There is a human cost to any revolution. The printing press put out of work a lot of monks skilled in the art of lettering exquisite hand-made bibles. A unique skill was lost, or marginalized, but in exchange we gained nothing less than the flowering of knowledge and education of the masses, creating the fertile ground in which democracy has since flourished.
In the United States, the newspaper industry is being ravaged by cost-cuts and layoffs. A brain trust of experienced, highly trained reporters and editors are losing their jobs. Pulitzer Prizes and reader popularity do not protect these talented professionals from pink slips today. But even as newspapers are downsizing, dynamic new online publications arise. One of the more intriguing new digital publications is Tina Brown’s The Daily Beast. Gloriously named after Evelyn Waugh’s fictional British tabloid in “Scoop,” Brown’s “Beast” is an excellent example of journalism in the age of Web 2.0. It provides original interviews and reporting, staff blogs for context and analysis, and it focuses a lot of attention on filtering through important voices in the blogosphere and highlighting good blogs to help readers make sense of a vast array of data.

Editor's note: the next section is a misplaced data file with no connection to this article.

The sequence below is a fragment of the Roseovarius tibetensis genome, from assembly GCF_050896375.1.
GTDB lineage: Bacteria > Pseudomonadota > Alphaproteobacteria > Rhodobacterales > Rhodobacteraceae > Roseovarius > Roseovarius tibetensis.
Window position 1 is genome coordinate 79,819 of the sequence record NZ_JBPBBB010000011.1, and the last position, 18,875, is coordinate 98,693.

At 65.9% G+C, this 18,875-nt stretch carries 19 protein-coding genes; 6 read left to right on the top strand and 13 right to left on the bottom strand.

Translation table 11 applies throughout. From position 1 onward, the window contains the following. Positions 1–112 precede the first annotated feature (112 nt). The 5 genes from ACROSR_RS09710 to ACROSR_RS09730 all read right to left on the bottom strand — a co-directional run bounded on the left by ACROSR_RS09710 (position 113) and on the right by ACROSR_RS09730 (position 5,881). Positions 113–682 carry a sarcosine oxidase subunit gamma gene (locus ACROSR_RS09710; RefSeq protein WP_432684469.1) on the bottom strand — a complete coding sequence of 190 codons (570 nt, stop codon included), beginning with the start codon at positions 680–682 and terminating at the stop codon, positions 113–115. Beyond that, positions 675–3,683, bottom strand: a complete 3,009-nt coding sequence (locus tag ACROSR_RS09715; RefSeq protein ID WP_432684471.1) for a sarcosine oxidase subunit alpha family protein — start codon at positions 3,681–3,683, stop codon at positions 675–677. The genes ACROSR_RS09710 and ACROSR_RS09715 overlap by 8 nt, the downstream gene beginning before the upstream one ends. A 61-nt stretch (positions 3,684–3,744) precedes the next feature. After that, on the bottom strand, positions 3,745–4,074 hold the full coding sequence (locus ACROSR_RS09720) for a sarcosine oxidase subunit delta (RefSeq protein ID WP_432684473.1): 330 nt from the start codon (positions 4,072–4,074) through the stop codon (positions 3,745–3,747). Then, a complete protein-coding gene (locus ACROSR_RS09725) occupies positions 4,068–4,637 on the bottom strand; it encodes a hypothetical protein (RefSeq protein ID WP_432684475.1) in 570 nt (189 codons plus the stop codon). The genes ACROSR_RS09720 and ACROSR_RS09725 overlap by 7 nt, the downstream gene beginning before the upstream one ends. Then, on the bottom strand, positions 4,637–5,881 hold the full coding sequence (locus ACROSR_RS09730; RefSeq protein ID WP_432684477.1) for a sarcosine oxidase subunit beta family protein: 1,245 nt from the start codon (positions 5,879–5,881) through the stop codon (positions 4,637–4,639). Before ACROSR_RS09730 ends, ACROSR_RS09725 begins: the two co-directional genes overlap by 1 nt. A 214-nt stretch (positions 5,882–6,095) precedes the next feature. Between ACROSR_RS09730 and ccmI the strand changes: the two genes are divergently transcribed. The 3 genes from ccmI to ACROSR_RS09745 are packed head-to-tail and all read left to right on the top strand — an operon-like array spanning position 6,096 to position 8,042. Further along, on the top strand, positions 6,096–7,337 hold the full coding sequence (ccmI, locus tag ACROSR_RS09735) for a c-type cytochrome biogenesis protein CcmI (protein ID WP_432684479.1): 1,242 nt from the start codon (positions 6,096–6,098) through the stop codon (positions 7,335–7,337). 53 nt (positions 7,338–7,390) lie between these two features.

Is the U.S. newspaper industry going to die? No, but it clearly is undergoing massive, wrenching change. Former Nieman Foundation Curator Bill Kovach often says that each generation creates its own new culture of journalism. We are clearly in full creation mode right now. I can’t predict how that will play out, but I am enthusiastic and optimistic about the changes ahead for journalism and for the ability of citizens to get the information they need to participate in a democracy.
Katie King, a 1994 Nieman Fellow, is creative and development editor for MSN in the United Kingdom.